Motorists rank distracted
driving as biggest threat
Aug 4, 2009 3:56 PM
Thirty-five percent of drivers said they feel less safe than they did five years ago, according to the second-annual 2009 Traffic Safety Culture Index released by the AAA Foundation for Traffic Safety. Overall, most American motorists report that they feel no safer now than they did five years ago.
Distracted driving was top-of-mind for motorists, with 80% of motorists rating distracted driving as a very serious threat to their safety. Even those who admitted to distracted driving acknowledged they were putting themselves in danger. For example, more than half of those who admitted to reading or sending text messages or e-mails while driving indicated they were much more likely to have an accident.
These are highlights from the 2009 index:
•90% of respondents said people driving after drinking alcohol was a very serious threat to their safety; 87% said the same about text messaging or e-mailing while driving.
•80% of motorists rated distracted driving as a very serious threat to their safety, yet many admitted performing distracted behaviors like talking on the cell phone or texting or e-mailing while driving within the past month.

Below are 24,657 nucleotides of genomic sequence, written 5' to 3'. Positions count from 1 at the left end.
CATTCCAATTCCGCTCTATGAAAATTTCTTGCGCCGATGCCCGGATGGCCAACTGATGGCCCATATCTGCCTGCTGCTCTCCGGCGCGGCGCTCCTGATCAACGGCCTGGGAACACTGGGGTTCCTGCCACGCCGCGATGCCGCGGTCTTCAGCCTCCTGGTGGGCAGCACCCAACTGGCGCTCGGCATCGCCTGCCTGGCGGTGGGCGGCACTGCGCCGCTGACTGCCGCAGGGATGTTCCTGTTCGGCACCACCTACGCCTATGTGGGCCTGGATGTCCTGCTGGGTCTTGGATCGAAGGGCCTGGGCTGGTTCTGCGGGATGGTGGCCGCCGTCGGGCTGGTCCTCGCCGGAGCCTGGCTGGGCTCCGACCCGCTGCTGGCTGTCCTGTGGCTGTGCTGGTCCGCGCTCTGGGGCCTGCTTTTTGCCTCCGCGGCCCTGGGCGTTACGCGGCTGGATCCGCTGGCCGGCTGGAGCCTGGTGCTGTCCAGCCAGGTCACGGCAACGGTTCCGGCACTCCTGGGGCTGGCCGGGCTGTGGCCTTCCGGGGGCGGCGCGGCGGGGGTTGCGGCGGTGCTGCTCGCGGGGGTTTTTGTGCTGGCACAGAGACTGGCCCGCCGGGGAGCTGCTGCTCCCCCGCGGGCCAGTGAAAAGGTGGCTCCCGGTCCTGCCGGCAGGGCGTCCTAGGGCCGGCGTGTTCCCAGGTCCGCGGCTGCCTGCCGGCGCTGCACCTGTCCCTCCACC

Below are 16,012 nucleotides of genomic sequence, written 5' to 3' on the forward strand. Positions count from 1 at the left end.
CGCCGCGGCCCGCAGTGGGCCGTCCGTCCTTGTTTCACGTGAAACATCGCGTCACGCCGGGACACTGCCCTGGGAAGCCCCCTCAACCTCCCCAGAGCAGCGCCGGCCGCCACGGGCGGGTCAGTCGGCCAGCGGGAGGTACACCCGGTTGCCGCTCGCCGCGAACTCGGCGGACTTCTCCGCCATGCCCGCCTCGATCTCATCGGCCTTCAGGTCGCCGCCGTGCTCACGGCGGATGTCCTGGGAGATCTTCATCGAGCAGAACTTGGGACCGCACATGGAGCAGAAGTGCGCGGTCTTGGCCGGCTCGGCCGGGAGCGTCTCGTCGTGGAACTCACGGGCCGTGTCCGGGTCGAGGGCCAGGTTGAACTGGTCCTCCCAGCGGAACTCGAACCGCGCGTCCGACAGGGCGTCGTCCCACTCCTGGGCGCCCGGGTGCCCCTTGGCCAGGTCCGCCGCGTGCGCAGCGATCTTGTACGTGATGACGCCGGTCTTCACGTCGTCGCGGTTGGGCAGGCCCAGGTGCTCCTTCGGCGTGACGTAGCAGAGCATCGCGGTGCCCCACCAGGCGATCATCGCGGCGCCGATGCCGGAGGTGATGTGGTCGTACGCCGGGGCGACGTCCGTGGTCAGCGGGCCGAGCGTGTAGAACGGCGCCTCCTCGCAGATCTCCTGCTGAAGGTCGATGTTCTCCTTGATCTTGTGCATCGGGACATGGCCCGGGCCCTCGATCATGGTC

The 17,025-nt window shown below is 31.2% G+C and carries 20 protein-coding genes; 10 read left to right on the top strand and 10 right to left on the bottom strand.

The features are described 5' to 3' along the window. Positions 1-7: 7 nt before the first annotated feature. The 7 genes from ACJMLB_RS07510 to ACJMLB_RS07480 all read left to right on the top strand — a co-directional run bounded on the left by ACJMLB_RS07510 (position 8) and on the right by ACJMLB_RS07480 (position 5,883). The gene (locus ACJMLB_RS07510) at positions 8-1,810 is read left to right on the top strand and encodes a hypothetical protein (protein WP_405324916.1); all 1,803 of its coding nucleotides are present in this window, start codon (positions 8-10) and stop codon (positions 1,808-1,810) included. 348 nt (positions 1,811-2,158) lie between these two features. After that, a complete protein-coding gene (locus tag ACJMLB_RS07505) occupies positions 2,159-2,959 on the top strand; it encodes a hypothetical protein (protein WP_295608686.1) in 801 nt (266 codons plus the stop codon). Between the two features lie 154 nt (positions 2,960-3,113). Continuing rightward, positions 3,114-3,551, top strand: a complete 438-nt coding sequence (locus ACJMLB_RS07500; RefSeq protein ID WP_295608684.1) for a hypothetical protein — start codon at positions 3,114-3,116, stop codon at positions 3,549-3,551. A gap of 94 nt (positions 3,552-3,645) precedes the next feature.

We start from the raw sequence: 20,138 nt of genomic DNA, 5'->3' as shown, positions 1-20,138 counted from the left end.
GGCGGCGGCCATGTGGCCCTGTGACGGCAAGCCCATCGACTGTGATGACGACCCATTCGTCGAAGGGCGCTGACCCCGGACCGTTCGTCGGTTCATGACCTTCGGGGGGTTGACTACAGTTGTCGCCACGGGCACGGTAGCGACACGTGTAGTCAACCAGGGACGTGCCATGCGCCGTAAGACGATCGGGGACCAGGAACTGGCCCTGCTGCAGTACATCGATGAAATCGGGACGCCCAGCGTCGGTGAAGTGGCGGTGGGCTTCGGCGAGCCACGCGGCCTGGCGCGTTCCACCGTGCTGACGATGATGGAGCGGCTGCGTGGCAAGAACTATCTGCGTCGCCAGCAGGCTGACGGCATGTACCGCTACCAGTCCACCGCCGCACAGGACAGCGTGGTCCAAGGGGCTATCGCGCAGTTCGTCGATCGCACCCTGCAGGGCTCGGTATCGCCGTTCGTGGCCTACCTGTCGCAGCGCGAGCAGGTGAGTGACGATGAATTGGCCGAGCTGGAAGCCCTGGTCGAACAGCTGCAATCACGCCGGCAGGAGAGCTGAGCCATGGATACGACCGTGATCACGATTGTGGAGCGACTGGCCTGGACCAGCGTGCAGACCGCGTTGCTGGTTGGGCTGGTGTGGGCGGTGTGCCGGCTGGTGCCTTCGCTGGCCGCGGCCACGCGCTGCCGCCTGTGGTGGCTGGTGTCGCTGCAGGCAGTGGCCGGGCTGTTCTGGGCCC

•Over two-thirds admitted to talking on a cell phone and 21% admitted to reading or sending a text message or e-mail while driving in the past month.
•Nearly 90% said texting or e-mailing while driving was a very serious threat to safety, yet 18% of those same people admitted texting in the past month.
•58% said talking on a cell phone while driving was a very serious threat to safety, yet 55% of those same people reported talking on cell phones while driving in the past month.
•Nine out of 10 people considered running a red light unacceptable, yet 26% of those same people admitted to running a red light.
•Nine out of 10 people considered tailgating unacceptable, yet 24% of those same people admitted to tailgating in the past 30 days.
•63% considered speeding 15 mph or more on the highway unacceptable, yet 28% of those same people admitted doing so in the past month.
•Fully 95% of people rated speeding 15 mph or more over the speed limit on residential streets unacceptable, yet 21% of those same people admitted doing so in the past month.
A previous AAA Foundation survey found two out of three drivers mistakenly believe using a hands-free cell phone is safer than talking on a hand-held device. In this survey, use of a hands-free cell phone was the only behavior more than half of all drivers rated as acceptable, yet numerous other studies have shown it is equally as dangerous as talking on a hand-held phone—both quadruple the risk of being in a crash.
For more information, visit www.AAAFoundation.org.
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